The Obama administration is confronting China over cyberespionage in what many believe could become a watershed issue between the two countries. President Obama's national security adviser demanded in a speech last week that the Chinese government stop the widespread theft of data from American computer networks.

"Cui is very good to have at the center of U.S.-China relations," said Kenneth G. Lieberthal, a senior fellow at the Brookings Institution. "That's not because he's pro-U.S. but because he's a subtle and wide-ranging thinker. He represents China's interests and then understands what might be accomplished."

On a trip to Washington this year to prepare for his post, Mr. Cui met with Secretary of State Hillary Rodham Clinton and with Henry A. Kissinger, an indication of his familiarity with the senior ranks of American foreign policy making. At Hopkins in 1986, he studied under A. Doak Barnett, a leading scholar on China who urged President Richard M. Nixon to open relations with Beijing.

A former ambassador to Japan from 2007 to 2009, when China-Japan relations were relatively warm, Mr. Cui also knows how to play hardball. The current standoff between China and Japan over the sovereignty of islands in the East China Sea could be managed if Japan simply realized the new dynamic with China, he said.

"The fundamental problem is whether Japan can accept China's expanding strength," he told reporters on March 6 at a session of the Chinese People's Political Consultative Conference.

In a signal of Beijing's increased emphasis on diplomacy in Asia, the Foreign Ministry last week appointed, for the first time, a special envoy on Asian affairs, Wang Yingfan. Mr. Wang, a former vice foreign minister, will concentrate on relations with Myanmar, a once-solid friend of China.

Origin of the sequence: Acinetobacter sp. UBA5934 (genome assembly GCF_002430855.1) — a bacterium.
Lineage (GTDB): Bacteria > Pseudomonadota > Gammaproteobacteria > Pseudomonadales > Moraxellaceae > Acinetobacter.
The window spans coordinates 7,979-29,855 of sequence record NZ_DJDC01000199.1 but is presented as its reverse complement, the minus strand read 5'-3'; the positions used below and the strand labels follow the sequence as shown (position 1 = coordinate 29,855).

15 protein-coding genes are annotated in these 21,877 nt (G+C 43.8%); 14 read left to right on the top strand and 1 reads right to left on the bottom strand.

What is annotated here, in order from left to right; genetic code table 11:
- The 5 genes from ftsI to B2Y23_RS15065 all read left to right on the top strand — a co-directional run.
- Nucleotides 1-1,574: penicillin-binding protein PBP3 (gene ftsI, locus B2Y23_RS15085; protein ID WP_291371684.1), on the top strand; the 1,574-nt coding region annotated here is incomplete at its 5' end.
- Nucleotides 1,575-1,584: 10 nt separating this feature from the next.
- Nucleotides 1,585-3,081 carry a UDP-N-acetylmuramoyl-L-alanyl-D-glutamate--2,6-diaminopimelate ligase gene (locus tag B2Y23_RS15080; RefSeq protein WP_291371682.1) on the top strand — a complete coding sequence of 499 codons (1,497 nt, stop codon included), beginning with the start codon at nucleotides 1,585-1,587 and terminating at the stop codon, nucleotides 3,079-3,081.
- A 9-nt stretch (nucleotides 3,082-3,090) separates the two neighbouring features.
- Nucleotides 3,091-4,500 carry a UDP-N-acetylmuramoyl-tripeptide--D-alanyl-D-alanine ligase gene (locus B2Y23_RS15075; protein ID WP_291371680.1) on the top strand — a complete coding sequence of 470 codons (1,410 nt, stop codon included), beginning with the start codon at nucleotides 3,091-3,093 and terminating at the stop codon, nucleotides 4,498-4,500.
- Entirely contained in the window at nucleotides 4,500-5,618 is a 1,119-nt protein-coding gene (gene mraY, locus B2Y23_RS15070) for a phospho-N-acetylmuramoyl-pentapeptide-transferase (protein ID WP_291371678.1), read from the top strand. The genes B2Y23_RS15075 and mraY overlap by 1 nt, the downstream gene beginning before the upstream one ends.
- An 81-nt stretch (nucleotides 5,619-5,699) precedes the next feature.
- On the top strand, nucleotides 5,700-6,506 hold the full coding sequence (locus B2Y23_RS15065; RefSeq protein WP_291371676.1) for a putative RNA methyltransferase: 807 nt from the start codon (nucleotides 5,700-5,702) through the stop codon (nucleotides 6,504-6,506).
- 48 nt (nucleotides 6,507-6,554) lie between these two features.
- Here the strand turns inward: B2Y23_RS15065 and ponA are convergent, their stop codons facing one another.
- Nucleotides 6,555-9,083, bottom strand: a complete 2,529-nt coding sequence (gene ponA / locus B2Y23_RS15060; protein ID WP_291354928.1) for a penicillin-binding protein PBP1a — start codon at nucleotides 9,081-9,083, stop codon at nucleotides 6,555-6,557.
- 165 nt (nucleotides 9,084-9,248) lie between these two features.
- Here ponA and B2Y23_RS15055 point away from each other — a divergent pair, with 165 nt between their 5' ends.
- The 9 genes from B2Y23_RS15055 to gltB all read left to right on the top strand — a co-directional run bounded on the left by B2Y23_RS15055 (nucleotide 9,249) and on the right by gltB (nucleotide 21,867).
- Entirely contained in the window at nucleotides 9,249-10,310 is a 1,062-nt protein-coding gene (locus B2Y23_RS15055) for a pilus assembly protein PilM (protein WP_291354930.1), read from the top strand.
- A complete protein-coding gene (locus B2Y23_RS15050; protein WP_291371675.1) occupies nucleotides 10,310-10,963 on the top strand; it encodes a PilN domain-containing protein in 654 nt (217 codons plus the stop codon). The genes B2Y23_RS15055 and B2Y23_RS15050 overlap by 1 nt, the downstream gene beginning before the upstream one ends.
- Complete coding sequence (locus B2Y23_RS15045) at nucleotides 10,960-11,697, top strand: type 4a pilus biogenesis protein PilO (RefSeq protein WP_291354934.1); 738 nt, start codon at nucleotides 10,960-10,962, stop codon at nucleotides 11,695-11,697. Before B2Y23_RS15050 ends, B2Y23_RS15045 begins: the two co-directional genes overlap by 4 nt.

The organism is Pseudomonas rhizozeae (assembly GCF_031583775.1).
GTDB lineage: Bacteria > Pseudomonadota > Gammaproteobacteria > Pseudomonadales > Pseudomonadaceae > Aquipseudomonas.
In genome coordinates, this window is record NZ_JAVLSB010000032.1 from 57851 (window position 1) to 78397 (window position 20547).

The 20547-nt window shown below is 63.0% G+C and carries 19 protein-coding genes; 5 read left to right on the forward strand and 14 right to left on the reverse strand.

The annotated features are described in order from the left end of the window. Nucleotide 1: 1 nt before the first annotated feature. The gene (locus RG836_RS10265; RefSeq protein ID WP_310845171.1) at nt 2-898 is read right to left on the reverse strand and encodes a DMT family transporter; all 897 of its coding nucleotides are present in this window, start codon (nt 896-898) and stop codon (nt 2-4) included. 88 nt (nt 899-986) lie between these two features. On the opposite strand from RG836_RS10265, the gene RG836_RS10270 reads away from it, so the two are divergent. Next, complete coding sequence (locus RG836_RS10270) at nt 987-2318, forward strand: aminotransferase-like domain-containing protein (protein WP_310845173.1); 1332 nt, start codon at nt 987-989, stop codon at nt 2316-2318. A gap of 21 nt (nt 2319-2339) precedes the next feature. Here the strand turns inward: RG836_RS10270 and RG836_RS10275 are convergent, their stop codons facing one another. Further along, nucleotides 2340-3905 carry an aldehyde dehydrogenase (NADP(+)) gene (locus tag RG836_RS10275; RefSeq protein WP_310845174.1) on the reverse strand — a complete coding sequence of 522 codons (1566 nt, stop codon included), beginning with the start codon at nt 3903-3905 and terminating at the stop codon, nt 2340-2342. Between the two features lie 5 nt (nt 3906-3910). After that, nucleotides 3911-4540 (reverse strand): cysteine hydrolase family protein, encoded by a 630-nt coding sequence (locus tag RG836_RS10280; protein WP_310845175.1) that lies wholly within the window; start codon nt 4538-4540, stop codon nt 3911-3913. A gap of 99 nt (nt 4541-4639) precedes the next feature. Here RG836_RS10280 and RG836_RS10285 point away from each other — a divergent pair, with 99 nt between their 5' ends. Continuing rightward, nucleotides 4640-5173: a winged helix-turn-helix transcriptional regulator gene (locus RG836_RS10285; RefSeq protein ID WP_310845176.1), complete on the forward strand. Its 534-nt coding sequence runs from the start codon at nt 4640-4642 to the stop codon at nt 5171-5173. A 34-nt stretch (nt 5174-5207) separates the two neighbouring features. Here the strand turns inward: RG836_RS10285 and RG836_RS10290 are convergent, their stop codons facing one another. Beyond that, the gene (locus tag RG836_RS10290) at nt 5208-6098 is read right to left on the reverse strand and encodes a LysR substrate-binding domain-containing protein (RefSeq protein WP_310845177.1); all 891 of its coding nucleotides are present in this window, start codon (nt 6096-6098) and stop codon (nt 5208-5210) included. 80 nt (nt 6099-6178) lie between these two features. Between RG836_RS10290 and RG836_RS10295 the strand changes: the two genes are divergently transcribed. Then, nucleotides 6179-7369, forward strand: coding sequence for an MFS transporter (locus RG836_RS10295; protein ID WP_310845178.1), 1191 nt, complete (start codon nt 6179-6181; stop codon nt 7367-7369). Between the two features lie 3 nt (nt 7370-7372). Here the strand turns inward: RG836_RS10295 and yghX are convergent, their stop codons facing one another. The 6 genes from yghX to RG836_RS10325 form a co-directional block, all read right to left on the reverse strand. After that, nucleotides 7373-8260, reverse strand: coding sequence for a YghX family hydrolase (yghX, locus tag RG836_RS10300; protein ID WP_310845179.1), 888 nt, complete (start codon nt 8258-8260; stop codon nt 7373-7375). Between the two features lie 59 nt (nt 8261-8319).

Beijing now faces hostility from protesters in Myanmar over large-scale infrastructure and mining projects there, and also faces intense competition from the United States as the Obama administration has embraced the politician Daw Aung San Suu Kyi and opened relations with the government.

China's enormous economic power in the region was highlighted last week when Mr. Yang, the departing foreign minister, said China's trade with Asia had reached $1.2 trillion last year, outstripping China's total trade with the United States and Europe. That puts China roughly neck and neck with the United States in trade with the region, according to Gregory Poling, a research associate at the Center for Strategic and International Studies in Washington.

Despite the new team -- actually, the rearrangement of familiar faces -- China's foreign policy still lacks senior direction at the top of the Communist Party, said Jin Canrong, a professor at the School of International Studies at Renmin University. He said that foreign affairs remained secondary to domestic affairs.

A plan to appoint a Politburo member, Wang Huning, a longtime adviser to former President Hu, as the top foreign policy official has apparently been dropped, Mr. Jin said. In that capacity, Mr. Wang would have coordinated policies from the different arms of the Chinese government -- the military, the Ministry of Foreign Affairs, the clandestine services -- much as the national security adviser does for the American president.

"There's no figure in the Politburo handling foreign policy," Mr. Jin said, "and that's a big problem."

It is possible that the new vice president, Li Yuanchao, will play a role in foreign policy, Mr. Jin said. But Mr. Li, who was most recently the head of the all-powerful party organization department, has little experience in foreign affairs, he said.

Bree Feng contributed research.

world

This article originally appeared in The New York Times.